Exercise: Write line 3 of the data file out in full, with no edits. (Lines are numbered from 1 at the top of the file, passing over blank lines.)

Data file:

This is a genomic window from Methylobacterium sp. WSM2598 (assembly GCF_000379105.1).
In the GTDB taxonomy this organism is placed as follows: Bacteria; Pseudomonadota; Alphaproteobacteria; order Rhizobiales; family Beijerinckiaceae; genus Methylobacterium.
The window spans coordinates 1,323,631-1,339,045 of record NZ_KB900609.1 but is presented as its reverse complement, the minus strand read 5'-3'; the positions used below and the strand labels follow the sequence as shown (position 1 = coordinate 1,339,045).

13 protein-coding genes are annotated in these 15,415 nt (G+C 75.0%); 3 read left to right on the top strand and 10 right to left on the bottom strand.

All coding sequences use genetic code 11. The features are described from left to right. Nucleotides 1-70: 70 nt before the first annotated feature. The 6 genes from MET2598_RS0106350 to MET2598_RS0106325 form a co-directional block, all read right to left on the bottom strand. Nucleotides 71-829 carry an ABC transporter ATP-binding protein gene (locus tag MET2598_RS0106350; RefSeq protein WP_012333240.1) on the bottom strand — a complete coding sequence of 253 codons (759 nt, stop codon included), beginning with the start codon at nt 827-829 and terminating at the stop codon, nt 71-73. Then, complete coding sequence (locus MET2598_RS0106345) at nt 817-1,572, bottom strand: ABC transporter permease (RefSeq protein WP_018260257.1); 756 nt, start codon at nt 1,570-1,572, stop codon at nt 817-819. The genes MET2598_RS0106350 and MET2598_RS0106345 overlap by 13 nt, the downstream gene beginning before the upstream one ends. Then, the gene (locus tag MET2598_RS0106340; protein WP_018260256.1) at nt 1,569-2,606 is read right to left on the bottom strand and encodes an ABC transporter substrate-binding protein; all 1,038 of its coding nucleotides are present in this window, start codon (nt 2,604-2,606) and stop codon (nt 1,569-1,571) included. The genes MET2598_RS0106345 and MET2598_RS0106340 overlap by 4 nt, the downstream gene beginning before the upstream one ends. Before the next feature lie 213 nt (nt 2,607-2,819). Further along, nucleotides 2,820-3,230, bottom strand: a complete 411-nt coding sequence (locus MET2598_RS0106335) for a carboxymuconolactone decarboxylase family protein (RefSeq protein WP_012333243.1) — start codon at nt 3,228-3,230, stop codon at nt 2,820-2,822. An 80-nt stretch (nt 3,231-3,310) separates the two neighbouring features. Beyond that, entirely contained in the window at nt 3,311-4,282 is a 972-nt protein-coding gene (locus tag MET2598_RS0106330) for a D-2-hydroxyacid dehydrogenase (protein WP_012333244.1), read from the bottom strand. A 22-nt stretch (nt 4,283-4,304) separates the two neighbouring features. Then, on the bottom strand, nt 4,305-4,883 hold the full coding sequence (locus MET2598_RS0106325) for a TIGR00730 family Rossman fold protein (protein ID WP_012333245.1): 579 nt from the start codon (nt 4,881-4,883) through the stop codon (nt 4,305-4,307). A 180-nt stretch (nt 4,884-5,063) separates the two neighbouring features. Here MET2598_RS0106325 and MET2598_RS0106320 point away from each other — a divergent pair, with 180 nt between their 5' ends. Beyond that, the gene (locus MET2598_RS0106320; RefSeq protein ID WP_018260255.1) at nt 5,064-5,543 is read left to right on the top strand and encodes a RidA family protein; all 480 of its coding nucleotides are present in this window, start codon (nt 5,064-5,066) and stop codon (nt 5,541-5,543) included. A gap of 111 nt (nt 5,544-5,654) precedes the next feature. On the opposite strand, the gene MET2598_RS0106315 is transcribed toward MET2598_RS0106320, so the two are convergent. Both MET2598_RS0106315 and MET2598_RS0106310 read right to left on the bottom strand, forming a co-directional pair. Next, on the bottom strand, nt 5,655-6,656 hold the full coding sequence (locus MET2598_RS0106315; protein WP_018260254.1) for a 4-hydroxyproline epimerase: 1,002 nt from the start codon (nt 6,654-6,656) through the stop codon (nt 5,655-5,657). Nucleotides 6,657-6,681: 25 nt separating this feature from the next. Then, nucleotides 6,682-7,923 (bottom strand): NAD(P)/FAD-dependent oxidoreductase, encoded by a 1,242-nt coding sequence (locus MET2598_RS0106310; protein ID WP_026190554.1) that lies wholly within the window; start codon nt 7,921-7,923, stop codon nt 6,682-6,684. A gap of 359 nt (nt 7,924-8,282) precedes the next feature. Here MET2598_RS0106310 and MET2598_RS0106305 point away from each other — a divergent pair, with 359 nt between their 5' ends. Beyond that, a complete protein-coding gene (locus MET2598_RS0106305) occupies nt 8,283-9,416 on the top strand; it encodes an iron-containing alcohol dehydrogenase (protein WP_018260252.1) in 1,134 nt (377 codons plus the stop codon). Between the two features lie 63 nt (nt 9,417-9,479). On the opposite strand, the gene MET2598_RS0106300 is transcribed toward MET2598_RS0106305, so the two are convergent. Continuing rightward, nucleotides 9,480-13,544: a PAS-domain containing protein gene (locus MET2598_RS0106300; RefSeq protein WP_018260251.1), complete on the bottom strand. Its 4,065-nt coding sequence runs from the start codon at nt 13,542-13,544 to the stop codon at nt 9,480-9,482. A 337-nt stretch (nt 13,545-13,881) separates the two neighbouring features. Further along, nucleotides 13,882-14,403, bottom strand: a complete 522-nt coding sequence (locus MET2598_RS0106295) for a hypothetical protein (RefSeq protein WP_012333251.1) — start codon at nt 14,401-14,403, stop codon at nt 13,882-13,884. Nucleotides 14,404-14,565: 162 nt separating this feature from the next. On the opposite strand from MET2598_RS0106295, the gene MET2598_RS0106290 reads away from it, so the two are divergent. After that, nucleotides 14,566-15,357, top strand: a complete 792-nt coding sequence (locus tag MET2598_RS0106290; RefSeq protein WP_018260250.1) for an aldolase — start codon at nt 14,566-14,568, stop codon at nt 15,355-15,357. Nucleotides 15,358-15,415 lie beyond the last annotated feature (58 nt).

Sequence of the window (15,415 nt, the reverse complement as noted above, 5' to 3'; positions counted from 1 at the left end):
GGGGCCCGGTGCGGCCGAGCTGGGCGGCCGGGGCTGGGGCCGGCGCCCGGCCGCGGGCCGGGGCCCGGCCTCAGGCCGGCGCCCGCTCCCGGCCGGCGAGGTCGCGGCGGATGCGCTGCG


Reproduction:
The window spans coordinates 1,323,631-1,339,045 of record NZ_KB900609.1 but is presented as its reverse complement, the minus strand read 5'-3'; the positions used below and the strand labels follow the sequence as shown (position 1 = coordinate 1,339,045).